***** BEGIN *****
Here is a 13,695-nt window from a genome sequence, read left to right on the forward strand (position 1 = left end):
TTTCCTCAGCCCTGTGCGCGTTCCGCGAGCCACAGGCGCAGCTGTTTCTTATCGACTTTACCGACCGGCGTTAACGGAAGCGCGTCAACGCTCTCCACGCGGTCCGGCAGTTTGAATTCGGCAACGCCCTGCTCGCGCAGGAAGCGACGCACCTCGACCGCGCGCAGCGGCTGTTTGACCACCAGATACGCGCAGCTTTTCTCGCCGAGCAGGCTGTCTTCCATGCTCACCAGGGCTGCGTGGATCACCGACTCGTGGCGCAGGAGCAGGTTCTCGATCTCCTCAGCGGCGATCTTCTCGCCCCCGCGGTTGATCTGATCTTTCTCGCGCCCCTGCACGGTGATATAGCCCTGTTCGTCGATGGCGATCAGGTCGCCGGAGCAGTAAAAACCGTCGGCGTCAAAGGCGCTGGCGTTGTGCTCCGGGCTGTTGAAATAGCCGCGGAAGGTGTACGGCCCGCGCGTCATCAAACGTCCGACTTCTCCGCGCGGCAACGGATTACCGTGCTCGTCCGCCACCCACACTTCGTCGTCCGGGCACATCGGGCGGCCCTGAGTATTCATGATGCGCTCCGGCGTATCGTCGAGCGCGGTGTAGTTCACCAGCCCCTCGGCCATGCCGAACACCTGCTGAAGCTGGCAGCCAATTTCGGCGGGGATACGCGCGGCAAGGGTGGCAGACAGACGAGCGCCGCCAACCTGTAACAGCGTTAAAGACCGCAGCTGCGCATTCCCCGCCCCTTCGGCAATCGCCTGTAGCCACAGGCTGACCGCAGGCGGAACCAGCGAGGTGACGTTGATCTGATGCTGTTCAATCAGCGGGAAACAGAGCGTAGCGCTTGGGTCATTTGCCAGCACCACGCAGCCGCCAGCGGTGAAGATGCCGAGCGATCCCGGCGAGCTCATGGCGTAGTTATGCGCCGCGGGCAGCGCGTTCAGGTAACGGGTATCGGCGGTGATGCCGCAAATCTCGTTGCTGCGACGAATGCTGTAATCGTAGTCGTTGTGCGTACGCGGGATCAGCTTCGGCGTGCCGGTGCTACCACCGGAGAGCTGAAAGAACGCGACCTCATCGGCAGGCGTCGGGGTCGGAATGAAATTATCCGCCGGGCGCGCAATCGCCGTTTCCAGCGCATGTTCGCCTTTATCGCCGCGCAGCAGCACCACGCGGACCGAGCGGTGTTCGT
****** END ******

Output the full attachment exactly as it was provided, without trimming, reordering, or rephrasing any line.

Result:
Here is a 13,695-nt window from a genome sequence, read left to right on the forward strand (position 1 = left end):
TTTCCTCAGCCCTGTGCGCGTTCCGCGAGCCACAGGCGCAGCTGTTTCTTATCGACTTTACCGACCGGCGTTAACGGAAGCGCGTCAACGCTCTCCACGCGGTCCGGCAGTTTGAATTCGGCAACGCCCTGCTCGCGCAGGAAGCGACGCACCTCGACCGCGCGCAGCGGCTGTTTGACCACCAGATACGCGCAGCTTTTCTCGCCGAGCAGGCTGTCTTCCATGCTCACCAGGGCTGCGTGGATCACCGACTCGTGGCGCAGGAGCAGGTTCTCGATCTCCTCAGCGGCGATCTTCTCGCCCCCGCGGTTGATCTGATCTTTCTCGCGCCCCTGCACGGTGATATAGCCCTGTTCGTCGATGGCGATCAGGTCGCCGGAGCAGTAAAAACCGTCGGCGTCAAAGGCGCTGGCGTTGTGCTCCGGGCTGTTGAAATAGCCGCGGAAGGTGTACGGCCCGCGCGTCATCAAACGTCCGACTTCTCCGCGCGGCAACGGATTACCGTGCTCGTCCGCCACCCACACTTCGTCGTCCGGGCACATCGGGCGGCCCTGAGTATTCATGATGCGCTCCGGCGTATCGTCGAGCGCGGTGTAGTTCACCAGCCCCTCGGCCATGCCGAACACCTGCTGAAGCTGGCAGCCAATTTCGGCGGGGATACGCGCGGCAAGGGTGGCAGACAGACGAGCGCCGCCAACCTGTAACAGCGTTAAAGACCGCAGCTGCGCATTCCCCGCCCCTTCGGCAATCGCCTGTAGCCACAGGCTGACCGCAGGCGGAACCAGCGAGGTGACGTTGATCTGATGCTGTTCAATCAGCGGGAAACAGAGCGTAGCGCTTGGGTCATTTGCCAGCACCACGCAGCCGCCAGCGGTGAAGATGCCGAGCGATCCCGGCGAGCTCATGGCGTAGTTATGCGCCGCGGGCAGCGCGTTCAGGTAACGGGTATCGGCGGTGATGCCGCAAATCTCGTTGCTGCGACGAATGCTGTAATCGTAGTCGTTGTGCGTACGCGGGATCAGCTTCGGCGTGCCGGTGCTACCACCGGAGAGCTGAAAGAACGCGACCTCATCGGCAGGCGTCGGGGTCGGAATGAAATTATCCGCCGGGCGCGCAATCGCCGTTTCCAGCGCATGTTCGCCTTTATCGCCGCGCAGCAGCACCACGCGGACCGAGCGGTGTTCGT